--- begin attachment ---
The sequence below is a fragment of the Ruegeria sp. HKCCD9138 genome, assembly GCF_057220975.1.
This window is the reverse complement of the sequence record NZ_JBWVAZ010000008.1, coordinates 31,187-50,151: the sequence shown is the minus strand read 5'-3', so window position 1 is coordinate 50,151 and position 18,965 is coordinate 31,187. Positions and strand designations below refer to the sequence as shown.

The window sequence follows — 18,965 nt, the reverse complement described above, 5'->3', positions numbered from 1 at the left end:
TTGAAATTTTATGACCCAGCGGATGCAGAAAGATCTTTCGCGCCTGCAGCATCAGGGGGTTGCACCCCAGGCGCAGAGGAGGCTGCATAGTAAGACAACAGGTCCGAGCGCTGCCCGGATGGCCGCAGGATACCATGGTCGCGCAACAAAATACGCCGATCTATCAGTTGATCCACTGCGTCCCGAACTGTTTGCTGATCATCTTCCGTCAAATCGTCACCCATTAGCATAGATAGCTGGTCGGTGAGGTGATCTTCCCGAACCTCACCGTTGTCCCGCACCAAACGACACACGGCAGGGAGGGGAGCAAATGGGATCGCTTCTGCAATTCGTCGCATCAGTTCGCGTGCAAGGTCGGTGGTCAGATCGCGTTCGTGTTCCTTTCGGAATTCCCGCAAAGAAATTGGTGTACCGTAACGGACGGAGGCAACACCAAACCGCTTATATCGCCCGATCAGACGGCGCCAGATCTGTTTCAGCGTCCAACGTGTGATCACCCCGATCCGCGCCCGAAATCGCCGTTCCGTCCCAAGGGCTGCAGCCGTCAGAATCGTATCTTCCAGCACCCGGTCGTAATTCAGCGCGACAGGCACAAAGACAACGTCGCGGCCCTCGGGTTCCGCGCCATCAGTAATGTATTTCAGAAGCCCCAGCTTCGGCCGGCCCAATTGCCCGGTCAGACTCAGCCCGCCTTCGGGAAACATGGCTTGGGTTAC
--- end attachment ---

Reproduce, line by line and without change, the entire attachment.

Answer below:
The sequence below is a fragment of the Ruegeria sp. HKCCD9138 genome, assembly GCF_057220975.1.
This window is the reverse complement of the sequence record NZ_JBWVAZ010000008.1, coordinates 31,187-50,151: the sequence shown is the minus strand read 5'-3', so window position 1 is coordinate 50,151 and position 18,965 is coordinate 31,187. Positions and strand designations below refer to the sequence as shown.

The window sequence follows — 18,965 nt, the reverse complement described above, 5'->3', positions numbered from 1 at the left end:
TTGAAATTTTATGACCCAGCGGATGCAGAAAGATCTTTCGCGCCTGCAGCATCAGGGGGTTGCACCCCAGGCGCAGAGGAGGCTGCATAGTAAGACAACAGGTCCGAGCGCTGCCCGGATGGCCGCAGGATACCATGGTCGCGCAACAAAATACGCCGATCTATCAGTTGATCCACTGCGTCCCGAACTGTTTGCTGATCATCTTCCGTCAAATCGTCACCCATTAGCATAGATAGCTGGTCGGTGAGGTGATCTTCCCGAACCTCACCGTTGTCCCGCACCAAACGACACACGGCAGGGAGGGGAGCAAATGGGATCGCTTCTGCAATTCGTCGCATCAGTTCGCGTGCAAGGTCGGTGGTCAGATCGCGTTCGTGTTCCTTTCGGAATTCCCGCAAAGAAATTGGTGTACCGTAACGGACGGAGGCAACACCAAACCGCTTATATCGCCCGATCAGACGGCGCCAGATCTGTTTCAGCGTCCAACGTGTGATCACCCCGATCCGCGCCCGAAATCGCCGTTCCGTCCCAAGGGCTGCAGCCGTCAGAATCGTATCTTCCAGCACCCGGTCGTAATTCAGCGCGACAGGCACAAAGACAACGTCGCGGCCCTCGGGTTCCGCGCCATCAGTAATGTATTTCAGAAGCCCCAGCTTCGGCCGGCCCAATTGCCCGGTCAGACTCAGCCCGCCTTCGGGAAACATGGCTTGGGTTAC